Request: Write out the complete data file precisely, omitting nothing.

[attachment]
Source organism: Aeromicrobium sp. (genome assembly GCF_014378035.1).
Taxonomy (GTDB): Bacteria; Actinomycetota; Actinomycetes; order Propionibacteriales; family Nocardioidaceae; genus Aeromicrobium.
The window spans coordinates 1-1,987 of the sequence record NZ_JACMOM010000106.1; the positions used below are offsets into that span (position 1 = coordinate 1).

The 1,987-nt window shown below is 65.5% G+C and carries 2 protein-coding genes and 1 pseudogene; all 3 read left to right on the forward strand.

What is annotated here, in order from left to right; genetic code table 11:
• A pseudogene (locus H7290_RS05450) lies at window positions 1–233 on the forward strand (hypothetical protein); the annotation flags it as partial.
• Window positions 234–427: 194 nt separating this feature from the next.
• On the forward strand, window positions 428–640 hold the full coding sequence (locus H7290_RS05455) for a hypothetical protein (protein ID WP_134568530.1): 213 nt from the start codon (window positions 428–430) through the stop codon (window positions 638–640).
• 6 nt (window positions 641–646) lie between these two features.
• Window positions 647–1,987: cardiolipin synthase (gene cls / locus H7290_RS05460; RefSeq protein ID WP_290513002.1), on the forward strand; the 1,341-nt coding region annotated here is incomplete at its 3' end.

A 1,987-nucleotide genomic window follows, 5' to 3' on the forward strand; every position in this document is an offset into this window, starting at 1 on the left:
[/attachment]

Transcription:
Source organism: Aeromicrobium sp. (genome assembly GCF_014378035.1).
Taxonomy (GTDB): Bacteria; Actinomycetota; Actinomycetes; order Propionibacteriales; family Nocardioidaceae; genus Aeromicrobium.
The window spans coordinates 1-1,987 of the sequence record NZ_JACMOM010000106.1; the positions used below are offsets into that span (position 1 = coordinate 1).

The 1,987-nt window shown below is 65.5% G+C and carries 2 protein-coding genes and 1 pseudogene; all 3 read left to right on the forward strand.

What is annotated here, in order from left to right; genetic code table 11:
• A pseudogene (locus H7290_RS05450) lies at window positions 1–233 on the forward strand (hypothetical protein); the annotation flags it as partial.
• Window positions 234–427: 194 nt separating this feature from the next.
• On the forward strand, window positions 428–640 hold the full coding sequence (locus H7290_RS05455) for a hypothetical protein (protein ID WP_134568530.1): 213 nt from the start codon (window positions 428–430) through the stop codon (window positions 638–640).
• 6 nt (window positions 641–646) lie between these two features.
• Window positions 647–1,987: cardiolipin synthase (gene cls / locus H7290_RS05460; RefSeq protein ID WP_290513002.1), on the forward strand; the 1,341-nt coding region annotated here is incomplete at its 3' end.

A 1,987-nucleotide genomic window follows, 5' to 3' on the forward strand; every position in this document is an offset into this window, starting at 1 on the left: